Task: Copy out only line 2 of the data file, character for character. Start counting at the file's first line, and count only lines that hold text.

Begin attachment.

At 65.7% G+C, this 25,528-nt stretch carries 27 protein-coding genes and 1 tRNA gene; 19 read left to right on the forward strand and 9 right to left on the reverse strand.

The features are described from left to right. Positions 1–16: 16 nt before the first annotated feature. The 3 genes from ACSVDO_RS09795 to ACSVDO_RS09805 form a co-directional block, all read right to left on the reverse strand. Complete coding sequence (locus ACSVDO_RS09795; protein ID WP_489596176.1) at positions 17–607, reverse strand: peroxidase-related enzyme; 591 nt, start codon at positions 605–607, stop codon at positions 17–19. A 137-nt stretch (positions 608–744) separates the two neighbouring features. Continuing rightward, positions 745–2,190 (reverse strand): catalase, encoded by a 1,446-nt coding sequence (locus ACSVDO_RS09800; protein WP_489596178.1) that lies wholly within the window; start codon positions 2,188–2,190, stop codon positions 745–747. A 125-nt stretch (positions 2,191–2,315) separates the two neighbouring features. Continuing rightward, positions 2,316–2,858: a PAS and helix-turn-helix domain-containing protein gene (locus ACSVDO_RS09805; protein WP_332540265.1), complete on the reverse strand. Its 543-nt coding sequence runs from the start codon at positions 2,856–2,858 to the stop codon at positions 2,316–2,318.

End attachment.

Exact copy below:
The features are described from left to right. Positions 1–16: 16 nt before the first annotated feature. The 3 genes from ACSVDO_RS09795 to ACSVDO_RS09805 form a co-directional block, all read right to left on the reverse strand. Complete coding sequence (locus ACSVDO_RS09795; protein ID WP_489596176.1) at positions 17–607, reverse strand: peroxidase-related enzyme; 591 nt, start codon at positions 605–607, stop codon at positions 17–19. A 137-nt stretch (positions 608–744) separates the two neighbouring features. Continuing rightward, positions 745–2,190 (reverse strand): catalase, encoded by a 1,446-nt coding sequence (locus ACSVDO_RS09800; protein WP_489596178.1) that lies wholly within the window; start codon positions 2,188–2,190, stop codon positions 745–747. A 125-nt stretch (positions 2,191–2,315) separates the two neighbouring features. Continuing rightward, positions 2,316–2,858: a PAS and helix-turn-helix domain-containing protein gene (locus ACSVDO_RS09805; protein WP_332540265.1), complete on the reverse strand. Its 543-nt coding sequence runs from the start codon at positions 2,856–2,858 to the stop codon at positions 2,316–2,318.